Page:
Predicts the Top Trends in Housing for 2017

Hologram of a home planted in the soil with an arrow and coins of growing money trend within it. 2017 Housing Forecast sees a slowing housing market and higher home prices.

2017 is looking like a good year for newly built homes. According to the’s 2017 Housing Forecast released Nov. 30, 2016, new-home sales are expected to grow in 2017 and new home starts are expected to increase 3 percent.

The national real estate market, however, is expected to see slow, but moderate, growth and home prices are expected to increase 3.9 percent. Interest rates will likely reach 4.5 percent.

One question many have is how the presidential election will affect home prices. The forecast doesn’t see any effects from the election. What does change is the number of first-time buyers. According to the forecast, demographics and a stronger economy were set to increase the number of first-time buyers in 2017; however, an expected increase in mortgage rates will likely be a challenge for this segment of potential homebuyers.

“With more than 95 percent of first-time buyers dependent on financing their home purchase, and a majority of first-time buyers reporting one or more financial challenges, the uptick we’ve already seen may price some first-timers out of the market,” Jonathan Smoke, chief economist for, said in a news release.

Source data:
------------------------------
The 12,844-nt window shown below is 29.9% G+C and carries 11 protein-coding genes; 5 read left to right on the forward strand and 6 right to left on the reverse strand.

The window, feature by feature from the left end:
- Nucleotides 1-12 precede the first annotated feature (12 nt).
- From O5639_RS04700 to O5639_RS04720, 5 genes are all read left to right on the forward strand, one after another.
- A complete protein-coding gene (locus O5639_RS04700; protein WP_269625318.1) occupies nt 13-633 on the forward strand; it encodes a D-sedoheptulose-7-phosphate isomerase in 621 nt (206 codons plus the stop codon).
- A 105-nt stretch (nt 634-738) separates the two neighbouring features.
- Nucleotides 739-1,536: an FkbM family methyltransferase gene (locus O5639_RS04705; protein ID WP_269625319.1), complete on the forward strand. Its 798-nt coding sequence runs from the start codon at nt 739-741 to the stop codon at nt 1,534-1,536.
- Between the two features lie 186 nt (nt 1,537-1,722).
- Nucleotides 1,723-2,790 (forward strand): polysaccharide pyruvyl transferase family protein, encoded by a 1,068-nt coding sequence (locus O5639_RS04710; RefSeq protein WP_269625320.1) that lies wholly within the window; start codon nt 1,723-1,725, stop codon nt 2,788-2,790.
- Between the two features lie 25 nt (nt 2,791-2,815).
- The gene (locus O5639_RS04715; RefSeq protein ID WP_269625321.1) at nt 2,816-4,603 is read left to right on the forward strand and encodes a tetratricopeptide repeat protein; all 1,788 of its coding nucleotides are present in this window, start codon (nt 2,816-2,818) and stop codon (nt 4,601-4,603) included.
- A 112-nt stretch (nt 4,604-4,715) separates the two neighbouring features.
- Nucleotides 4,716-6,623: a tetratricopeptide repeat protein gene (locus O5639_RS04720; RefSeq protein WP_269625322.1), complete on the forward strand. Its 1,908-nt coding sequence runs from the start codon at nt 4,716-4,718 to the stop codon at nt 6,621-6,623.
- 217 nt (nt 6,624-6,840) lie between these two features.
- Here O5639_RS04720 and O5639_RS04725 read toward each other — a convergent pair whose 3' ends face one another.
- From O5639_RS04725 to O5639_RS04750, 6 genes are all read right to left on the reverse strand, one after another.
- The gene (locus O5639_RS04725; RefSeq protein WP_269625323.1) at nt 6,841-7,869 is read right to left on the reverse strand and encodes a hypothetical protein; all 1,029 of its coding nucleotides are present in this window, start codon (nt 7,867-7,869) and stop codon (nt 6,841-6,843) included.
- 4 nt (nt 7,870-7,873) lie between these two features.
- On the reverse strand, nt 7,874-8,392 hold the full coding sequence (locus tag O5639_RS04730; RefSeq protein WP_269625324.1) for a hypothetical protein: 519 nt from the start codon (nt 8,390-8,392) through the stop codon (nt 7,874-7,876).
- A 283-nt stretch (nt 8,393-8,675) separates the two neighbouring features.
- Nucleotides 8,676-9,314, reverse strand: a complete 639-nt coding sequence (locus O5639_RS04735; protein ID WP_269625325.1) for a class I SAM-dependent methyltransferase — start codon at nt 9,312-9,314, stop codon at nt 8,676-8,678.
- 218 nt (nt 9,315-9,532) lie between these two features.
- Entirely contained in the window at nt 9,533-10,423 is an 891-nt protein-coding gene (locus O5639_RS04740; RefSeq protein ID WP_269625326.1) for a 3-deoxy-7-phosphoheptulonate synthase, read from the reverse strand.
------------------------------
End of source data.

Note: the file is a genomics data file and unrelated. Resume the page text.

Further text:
In addition to fewer expected first-time buyers, here’s what the report named as the top five trends we’ll see in 2017:

Dominating the Market

Despite higher interest rates — and despite a lowered Millennial market share due to challenges to first-time buyers in 2017 — Millennials and Boomers are expected to dominate the market, not just next year, but for the next 10 years.

Millennial Hotbeds

Millennials are expected to purchase homes in the Midwest, particularly in Madison, Wis.; Columbus, Ohio; Omaha, Neb.; Des Moines, Iowa; and Minneapolis, where the Millennial market share for these markets is 42 percent, compared to the U.S. average of 38 percent. Why? These markets have strong affordability for Millennials, making the Midwest hot, even as interest rates go higher.

Price Appreciation Will Slow

Of the top 100 largest metros in the country, 46 markets are expected to see a slowdown in price growth of 1 percent of more — Lakeland-Winter Haven, Fla., Durham-Chapel Hill, N.C.,; and Jackson, Miss., will see the biggest slowing in price appreciation. Nationally, home prices will slow to 3.9 percent growth, year over year, according to the forecast.

Fewer Homes

A limited inventory of homes in the top 100 U.S. metros is not expected to change in 2017.

The West Will Lead

Five of the top 10 markets on’s 2017 top housing markets based on price and sales gains are in the West: Los Angeles; Sacramento, Calif.; Riverside, Calif.; Tucson, Ariz.; and Portland, Ore. These and other Western metros are likely to see a price increase of 5.8 percent and a sales increase of 4.7 percent, both higher than overall U.S. real estate market.
Patricia L. Garcia is an award-winning journalist and former content manager for NewHomeSource. You can find her on Google+.

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